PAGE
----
Area 7

35. Area 7 by Matthew Reilly. 387 p. Published February 2002.

Dealing with the aftermath of the events in Ice Station is tough on the government and military. In the end, the politicians can only put Scarecrow and the surviving members of his team in one place – aboard Marine 1, the President’s helicopter. Now heading the Presidential Marine guard, Scofield finds himself escorting the newly elected President on a tour of classified Air Force bases in the western portion of the U.S.

The President, with his entourage of Secret Service agents, political aides, and Marine escort, arrives at Area 7. This research facility, housed in NORAD’s original installation and guarded by an elite class of commandos, is now the center for the Air Force’s bio-chemical weapons program. In particular, the scientists have focussed on developing a vaccine to a race-based biotoxin originating from China.

However, as the President is touring the facility, the true motives for scheduling his visit become clear – the Air Force is staging a coup d’état. Trapped inside the base, Scofield’s team must work to reach the president and keep him alive. But doing so is more difficult that believed – for the madman in charge has created the biggest “Ticking Time Bomb” scenario concievable. Confronted with assault on all sides and the potential ramifications of their failure, Scofield and his men must do the impossible – secure the president and the vaccine while outmanned and outgunned.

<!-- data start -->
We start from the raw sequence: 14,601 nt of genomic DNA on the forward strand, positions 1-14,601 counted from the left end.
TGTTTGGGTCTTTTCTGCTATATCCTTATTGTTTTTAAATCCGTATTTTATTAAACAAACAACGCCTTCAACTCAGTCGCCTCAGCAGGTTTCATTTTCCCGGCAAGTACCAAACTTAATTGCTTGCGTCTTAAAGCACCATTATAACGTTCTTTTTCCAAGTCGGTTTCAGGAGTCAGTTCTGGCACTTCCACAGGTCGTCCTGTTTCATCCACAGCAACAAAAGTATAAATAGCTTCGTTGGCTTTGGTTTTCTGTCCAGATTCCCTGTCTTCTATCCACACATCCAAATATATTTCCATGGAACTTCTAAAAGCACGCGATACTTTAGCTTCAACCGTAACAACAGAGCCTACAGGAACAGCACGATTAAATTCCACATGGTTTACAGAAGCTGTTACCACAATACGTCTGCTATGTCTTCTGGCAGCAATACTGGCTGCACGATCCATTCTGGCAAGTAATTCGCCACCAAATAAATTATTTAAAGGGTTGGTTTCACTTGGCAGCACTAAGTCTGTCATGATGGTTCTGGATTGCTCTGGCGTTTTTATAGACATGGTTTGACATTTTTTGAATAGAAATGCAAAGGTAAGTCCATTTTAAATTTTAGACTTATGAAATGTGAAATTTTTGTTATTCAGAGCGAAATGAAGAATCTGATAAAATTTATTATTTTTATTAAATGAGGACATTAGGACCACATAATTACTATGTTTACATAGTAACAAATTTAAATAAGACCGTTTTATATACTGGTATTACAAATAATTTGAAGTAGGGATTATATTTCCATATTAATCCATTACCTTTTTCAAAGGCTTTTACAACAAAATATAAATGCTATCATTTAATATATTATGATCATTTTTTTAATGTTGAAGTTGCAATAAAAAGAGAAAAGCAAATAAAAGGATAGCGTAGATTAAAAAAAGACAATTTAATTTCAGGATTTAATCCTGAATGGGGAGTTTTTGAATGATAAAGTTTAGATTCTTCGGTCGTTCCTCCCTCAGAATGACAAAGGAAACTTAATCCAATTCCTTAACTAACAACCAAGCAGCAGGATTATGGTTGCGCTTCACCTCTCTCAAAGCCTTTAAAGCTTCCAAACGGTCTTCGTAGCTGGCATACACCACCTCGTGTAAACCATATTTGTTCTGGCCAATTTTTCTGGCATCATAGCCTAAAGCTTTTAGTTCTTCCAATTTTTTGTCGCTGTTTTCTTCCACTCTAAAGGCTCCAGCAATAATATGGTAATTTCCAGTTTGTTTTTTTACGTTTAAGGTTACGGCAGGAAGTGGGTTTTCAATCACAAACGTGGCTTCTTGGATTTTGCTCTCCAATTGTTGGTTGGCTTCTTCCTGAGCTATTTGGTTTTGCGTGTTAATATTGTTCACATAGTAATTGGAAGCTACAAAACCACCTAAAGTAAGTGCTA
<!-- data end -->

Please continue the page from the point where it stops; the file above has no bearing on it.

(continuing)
With action and intrigue raging across every page, Area 7 is a perfect sequel to Ice Station. Scarecrow, along with his memorable batch of grunts, takes the reader on a journey spanning subterranean caverns, mid-air gunship battles, and low-orbit space combat. And however wild and crazy that sounds, Reilly’s consistent voice and plot dynamic make it all believable. Okay, maybe the space-based combat was a little far-fetched.

However, while Area 7 was enjoyable, it had some serious faults. There is almost no character development and the few attempts Reilly makes are rather transparent – the classic romance, the conflicted son of a fallen comrade, the return of a character obviously unfit for military duty. Reilly could do better. On top of that, Scofield has kept his death-defying luck and puts it to ready use shooting down missiles and leaping off cliffs. These are things that are excusable for an initial novel – but not a sequel.

In the end, Area 7 pulls the reader along with a solid pulse-pounding plot, but offers little else in the way of substance. While this is par for the course of military-thrillers, I was hoping for a bit more. Even so, I enjoyed reading Area 7 and can’t wait to move on to the next book in the Shane “Scarecrow” Scofield series.

Rating: 3 out of 5

Other Reviews of Area 7: The Redneck Romance Writer

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